Luce Irigaray and Premodern Culture: Thresholds of History

Luce Irigaray and Premodern Culture: Thresholds of History

Luce Irigaray and Premodern Culture: Thresholds of History

Luce Irigaray and Premodern Culture: Thresholds of History


The essays in this groundbreaking collection stage conversations between the thought of the controversial feminist philosopher, linguist and psychoanalyst Luce Irigaray and premodern writers, ranging from Empedocles and Homer, to Shakespeare, Spenser and Donne. They explore both the pre-Enlightenment roots of Luce Irigaray's thought, and the impact that her writings have had on our understanding of ancient, medieval and Renaissance culture.Luce Irigaray has been a major figure in Anglo-American literary theory, philosophy and gender studies ever since her germinal works, Speculum of the Other Woman and This Sex Which Is Not One , were published in English translation in 1985. This collection is the first sustained examination of Irigaray's crucial relationship to premodern discourses underpinning Western culture, and of the transformative effect she has had on scholars working in pre-Enlightenment periods. Like Irigaray herself, the essays work at the intersections of gender, theory, historicism and language.This collection offers powerful ways of understanding premodern texts through Irigaray's theories that allow us to imagine our past and present relationship to economics, science, psychoanalysis, gender, ethics and social communities in new ways.


Luce Irigaray's transmutation of the past

Elizabeth D. Harvey and Theresa Krier

What is realized in my history is not the past definite of what was, since it is no more, or even the present perfect of what has been in what I am, but the future anterior of what I shall have been for what I am in the process of becoming.

Jacques Lacan (1977b: 86)

Luce Irigaray has been called a philosopher of change (Whitford 1991:15), and the essays in this collection demonstrate the metamorphic power of her work in general and its applicability to classical, medieval, and early modern literature and culture in particular. To suggest that her writings have the capacity to illuminate premodern culture might seem on the face of it to be a counter-intuitive claim because Irigaray does not appear to be overtly interested in the specificities of history. Yet it is precisely her training as a philosopher, linguist, and psychoanalyst that has given her the variety of resources necessary to challenge the fundamental structures that shape our sense of who we are in relation to the present and the past. Her interrogations of language, her critiques of rational and philosophical thought, and her use of the explosive potential of a psychoanalysis turned on the disciplines that subtend our inherited cultural realities allow us to see the past through the lens of a powerfully gendered ethical theory. She scrutinizes the nature of knowledge, our sensory faculties (especially the hegemony of the visual), what it means to be embodied, and what the nature of divinity is. She is a subversive philosopher, a term that calls up not only her ability to overthrow or fundamentally disrupt philosophy, but, in its root sense, to turn to its underneath, what it suppresses in order to function. If philosophy, especially metaphysics, employs a language shorn of affect, gender, and historical specificity, as Irigaray charges, her project is to re-embody this neutral discourse, to resituate it within a world attentive to sexual difference and material origins.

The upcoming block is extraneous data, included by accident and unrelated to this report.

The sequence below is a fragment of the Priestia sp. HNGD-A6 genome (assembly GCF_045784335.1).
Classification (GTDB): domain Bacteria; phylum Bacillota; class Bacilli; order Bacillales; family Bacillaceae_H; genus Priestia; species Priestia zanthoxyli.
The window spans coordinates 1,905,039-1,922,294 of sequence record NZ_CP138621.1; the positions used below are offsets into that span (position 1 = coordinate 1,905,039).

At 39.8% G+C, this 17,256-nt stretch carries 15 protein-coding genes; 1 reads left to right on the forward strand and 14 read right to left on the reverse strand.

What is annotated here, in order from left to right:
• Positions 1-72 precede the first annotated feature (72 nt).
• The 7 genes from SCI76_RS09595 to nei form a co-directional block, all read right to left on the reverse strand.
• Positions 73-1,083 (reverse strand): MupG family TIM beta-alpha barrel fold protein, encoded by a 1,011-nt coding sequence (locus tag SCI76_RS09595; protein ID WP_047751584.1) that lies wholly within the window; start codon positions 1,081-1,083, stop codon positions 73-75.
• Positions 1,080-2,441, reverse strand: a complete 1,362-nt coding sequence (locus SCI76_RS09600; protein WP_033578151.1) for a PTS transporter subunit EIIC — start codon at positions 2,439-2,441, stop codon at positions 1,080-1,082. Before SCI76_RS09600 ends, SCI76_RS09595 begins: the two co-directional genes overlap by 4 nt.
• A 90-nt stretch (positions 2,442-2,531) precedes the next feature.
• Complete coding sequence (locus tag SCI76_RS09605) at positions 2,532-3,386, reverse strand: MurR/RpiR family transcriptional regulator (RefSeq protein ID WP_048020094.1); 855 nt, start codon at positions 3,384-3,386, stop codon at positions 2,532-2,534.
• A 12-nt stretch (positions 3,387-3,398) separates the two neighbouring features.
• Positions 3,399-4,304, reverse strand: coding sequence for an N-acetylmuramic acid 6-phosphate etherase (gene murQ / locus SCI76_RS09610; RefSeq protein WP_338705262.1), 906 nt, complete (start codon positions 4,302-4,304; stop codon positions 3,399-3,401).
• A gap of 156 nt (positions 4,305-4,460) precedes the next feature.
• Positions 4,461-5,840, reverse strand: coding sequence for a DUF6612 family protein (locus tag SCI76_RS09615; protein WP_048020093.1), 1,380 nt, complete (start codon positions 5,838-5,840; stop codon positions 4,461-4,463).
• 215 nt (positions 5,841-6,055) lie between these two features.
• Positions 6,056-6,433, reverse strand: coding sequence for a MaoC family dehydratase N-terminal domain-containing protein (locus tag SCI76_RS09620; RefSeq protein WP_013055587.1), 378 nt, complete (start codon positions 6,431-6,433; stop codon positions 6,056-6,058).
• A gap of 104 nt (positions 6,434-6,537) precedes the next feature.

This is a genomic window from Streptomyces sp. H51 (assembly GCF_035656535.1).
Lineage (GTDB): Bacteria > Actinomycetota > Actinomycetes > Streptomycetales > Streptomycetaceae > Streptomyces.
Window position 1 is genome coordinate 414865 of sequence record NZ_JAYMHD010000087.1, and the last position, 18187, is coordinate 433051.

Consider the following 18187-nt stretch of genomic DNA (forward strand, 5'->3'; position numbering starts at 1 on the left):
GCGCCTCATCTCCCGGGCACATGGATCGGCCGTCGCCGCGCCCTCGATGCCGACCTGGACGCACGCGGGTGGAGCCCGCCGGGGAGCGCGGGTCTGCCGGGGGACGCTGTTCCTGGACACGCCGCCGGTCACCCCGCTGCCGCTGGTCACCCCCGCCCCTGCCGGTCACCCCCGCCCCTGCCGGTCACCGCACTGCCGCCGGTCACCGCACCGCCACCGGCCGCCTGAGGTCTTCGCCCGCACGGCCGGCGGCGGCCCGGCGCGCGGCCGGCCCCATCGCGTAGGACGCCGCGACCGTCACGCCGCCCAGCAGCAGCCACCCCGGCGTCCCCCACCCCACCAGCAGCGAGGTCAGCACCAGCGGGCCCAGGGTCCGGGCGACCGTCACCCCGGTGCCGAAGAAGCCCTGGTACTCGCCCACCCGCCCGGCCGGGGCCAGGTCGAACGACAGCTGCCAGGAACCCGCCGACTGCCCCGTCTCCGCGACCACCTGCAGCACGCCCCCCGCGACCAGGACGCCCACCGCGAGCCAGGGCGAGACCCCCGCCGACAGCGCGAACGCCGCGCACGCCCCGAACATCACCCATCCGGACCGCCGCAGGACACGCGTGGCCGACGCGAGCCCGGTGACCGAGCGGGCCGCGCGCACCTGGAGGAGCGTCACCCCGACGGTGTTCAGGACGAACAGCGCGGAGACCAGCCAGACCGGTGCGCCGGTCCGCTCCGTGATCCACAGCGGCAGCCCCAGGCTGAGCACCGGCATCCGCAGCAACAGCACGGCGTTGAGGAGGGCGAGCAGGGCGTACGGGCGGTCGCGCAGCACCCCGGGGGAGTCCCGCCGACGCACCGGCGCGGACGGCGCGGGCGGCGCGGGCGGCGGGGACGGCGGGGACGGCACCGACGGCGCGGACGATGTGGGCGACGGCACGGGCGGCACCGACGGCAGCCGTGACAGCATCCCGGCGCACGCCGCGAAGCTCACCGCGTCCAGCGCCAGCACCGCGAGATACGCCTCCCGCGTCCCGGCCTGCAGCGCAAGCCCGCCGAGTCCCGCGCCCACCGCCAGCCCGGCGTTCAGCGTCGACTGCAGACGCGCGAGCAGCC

The title of her book on Heidegger (The Forgetting of Air in Martin Heidegger) is symptomatic of a tactic that informs her work generally: her sustained engagements with philosophy seek to activate memory, to recover a past or substratum that has been lost or forgotten. Her rereading of such philosophers as Plato, Plotinus, Descartes, and Spinoza opens their texts to the historical and cultural

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